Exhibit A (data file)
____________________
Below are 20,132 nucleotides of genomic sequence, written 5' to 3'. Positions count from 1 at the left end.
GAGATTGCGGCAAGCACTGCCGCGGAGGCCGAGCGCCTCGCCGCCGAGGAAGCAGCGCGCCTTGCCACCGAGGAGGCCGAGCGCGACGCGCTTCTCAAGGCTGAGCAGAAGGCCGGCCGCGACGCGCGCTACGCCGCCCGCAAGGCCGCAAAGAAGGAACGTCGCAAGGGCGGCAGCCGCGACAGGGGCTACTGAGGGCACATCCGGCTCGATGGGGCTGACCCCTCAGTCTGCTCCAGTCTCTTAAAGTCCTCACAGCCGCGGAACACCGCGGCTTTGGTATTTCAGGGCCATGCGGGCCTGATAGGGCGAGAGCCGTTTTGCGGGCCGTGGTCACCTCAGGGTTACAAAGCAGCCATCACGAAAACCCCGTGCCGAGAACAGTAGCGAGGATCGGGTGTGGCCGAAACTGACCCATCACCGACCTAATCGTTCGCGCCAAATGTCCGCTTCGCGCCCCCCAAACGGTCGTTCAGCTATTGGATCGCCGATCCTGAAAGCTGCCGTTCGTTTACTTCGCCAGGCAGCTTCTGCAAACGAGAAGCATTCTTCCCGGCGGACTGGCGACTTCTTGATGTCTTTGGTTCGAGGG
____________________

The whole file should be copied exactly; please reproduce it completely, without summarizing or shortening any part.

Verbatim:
Below are 20,132 nucleotides of genomic sequence, written 5' to 3'. Positions count from 1 at the left end.
GAGATTGCGGCAAGCACTGCCGCGGAGGCCGAGCGCCTCGCCGCCGAGGAAGCAGCGCGCCTTGCCACCGAGGAGGCCGAGCGCGACGCGCTTCTCAAGGCTGAGCAGAAGGCCGGCCGCGACGCGCGCTACGCCGCCCGCAAGGCCGCAAAGAAGGAACGTCGCAAGGGCGGCAGCCGCGACAGGGGCTACTGAGGGCACATCCGGCTCGATGGGGCTGACCCCTCAGTCTGCTCCAGTCTCTTAAAGTCCTCACAGCCGCGGAACACCGCGGCTTTGGTATTTCAGGGCCATGCGGGCCTGATAGGGCGAGAGCCGTTTTGCGGGCCGTGGTCACCTCAGGGTTACAAAGCAGCCATCACGAAAACCCCGTGCCGAGAACAGTAGCGAGGATCGGGTGTGGCCGAAACTGACCCATCACCGACCTAATCGTTCGCGCCAAATGTCCGCTTCGCGCCCCCCAAACGGTCGTTCAGCTATTGGATCGCCGATCCTGAAAGCTGCCGTTCGTTTACTTCGCCAGGCAGCTTCTGCAAACGAGAAGCATTCTTCCCGGCGGACTGGCGACTTCTTGATGTCTTTGGTTCGAGGG